A life in clay - Rochester Democrat and Chronicle

In the 38 years that Stephen Merritt has showcased his work at the M&T Bank Clothesline Festival, he has seen it all. Heavy rains, windstorms and extreme heat, beating down on his delicate art pottery.

"About the only weather I haven't encountered is snow," Merritt says with a chuckle.

Merritt has displayed and sold his ceramics at every Clothesline show except last year's, when the MAG had construction blocking his usual site in front of the University Avenue entrance. He decided that was a sign to try something else and opted for a festival in St. Louis.

He'll be back at the Rochester festival next Saturday and Sunday, though, having vowed never to test the Clothesline gremlins again. Too many things went wrong last year when he traveled.

Merritt is perhaps the most well-known of all the festival's artists; his pottery is in the Smithsonian Institution collection and Peabody Essex Museum in Salem, Mass. He no longer does the festival circuit, opting for only a few and, in Rochester, only Clothesline.

"The art gallery needs the recognition of the local arts community," Merritt says. "If people who have an interest in the arts community don't show their support, that strength is weakened."

Clothesline ? considered the premier arts festival in the Rochester area by art enthusiasts ? has helped launch the careers of many prominent artists, including Merritt, who through the years has showcased his Asian-inspired works alongside other Rochester notables such as the painter Ramon Santiago and sculptor Nancy Jurs. Now in its 55th year, the juried art show draws about 20,000 visitors from the region to see about 400 artists, says Joe Carney, director of advancement at the Memorial Art Gallery.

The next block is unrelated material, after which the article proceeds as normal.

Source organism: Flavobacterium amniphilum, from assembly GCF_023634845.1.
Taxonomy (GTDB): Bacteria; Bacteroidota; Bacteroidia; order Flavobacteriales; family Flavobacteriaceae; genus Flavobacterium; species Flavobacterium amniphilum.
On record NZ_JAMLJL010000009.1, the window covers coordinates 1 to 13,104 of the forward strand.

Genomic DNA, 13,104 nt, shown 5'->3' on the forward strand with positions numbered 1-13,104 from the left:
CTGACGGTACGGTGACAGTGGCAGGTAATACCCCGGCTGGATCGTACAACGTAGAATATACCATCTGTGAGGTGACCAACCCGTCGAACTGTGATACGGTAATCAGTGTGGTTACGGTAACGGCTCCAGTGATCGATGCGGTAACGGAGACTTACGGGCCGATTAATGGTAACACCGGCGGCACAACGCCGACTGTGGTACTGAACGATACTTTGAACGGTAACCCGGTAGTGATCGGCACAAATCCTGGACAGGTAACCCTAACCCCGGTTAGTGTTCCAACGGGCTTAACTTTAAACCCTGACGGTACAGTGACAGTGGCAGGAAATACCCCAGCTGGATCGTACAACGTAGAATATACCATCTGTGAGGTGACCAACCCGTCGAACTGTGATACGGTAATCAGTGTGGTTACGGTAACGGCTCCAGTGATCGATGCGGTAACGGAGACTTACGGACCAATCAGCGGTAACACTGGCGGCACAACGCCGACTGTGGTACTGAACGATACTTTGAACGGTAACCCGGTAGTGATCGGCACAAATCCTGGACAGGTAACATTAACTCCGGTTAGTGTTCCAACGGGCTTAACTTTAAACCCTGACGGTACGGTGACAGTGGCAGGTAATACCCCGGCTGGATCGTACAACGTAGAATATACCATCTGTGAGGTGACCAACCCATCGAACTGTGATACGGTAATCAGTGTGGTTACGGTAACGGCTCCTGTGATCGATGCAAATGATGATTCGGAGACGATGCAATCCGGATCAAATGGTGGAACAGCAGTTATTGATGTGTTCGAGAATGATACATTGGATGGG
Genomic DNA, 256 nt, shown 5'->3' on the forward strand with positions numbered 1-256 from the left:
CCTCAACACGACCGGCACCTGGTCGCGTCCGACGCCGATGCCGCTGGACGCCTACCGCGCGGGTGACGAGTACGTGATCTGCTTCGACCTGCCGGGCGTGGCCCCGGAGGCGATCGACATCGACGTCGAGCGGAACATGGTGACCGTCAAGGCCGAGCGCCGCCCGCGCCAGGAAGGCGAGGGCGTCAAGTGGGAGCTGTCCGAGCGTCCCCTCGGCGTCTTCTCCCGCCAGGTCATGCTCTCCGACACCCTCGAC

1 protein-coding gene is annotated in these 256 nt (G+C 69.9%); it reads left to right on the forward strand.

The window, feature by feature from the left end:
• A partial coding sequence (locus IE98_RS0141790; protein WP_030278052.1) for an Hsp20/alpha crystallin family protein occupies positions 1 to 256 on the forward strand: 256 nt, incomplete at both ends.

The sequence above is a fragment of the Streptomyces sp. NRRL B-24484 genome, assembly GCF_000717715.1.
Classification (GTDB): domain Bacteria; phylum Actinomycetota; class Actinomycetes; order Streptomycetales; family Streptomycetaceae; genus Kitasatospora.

Taking shape

Merritt's roots in pottery began in Nagasaki, Japan, more than 40 years ago, where he and his wife, Donna, worked as English teachers. He trained with two sensei during his tenure there ? first with Ishikawa Seiho in stoneware and then with Inoue Manji in porcelain. In the 1960s, being a pottery artist was considered an artistic hippie-type career in the United States, but in Japan the art form was held in high regard, and skills were passed from generation to generation.

"You are either a part of a family of potters or you studied with a master," Merritt says.

Most students start out as apprentices doing grunt work, but Seiho took Merritt under his wing, perhaps because he was delighted to see an American, Merritt recalls. Seiho is considered the founder of modern Unzen-style pottery and once presented a tea bowl and vase to the emperor and empress of Japan, a high honor for an artist in that country.

Following his work with Seiho, Merritt continued his studies with Manji, learning the art of porcelain making. Porcelain is a more delicate medium requiring more precision, Merritt says.

Coming home

The Merritts returned to Rochester in 1972, and Stephen Merritt set out to begin his artistic career. To make it work, he juggled two other part-time jobs.

That same year, Merritt debuted his work at Clothesline, selling his small pots for $2 to $3 a piece.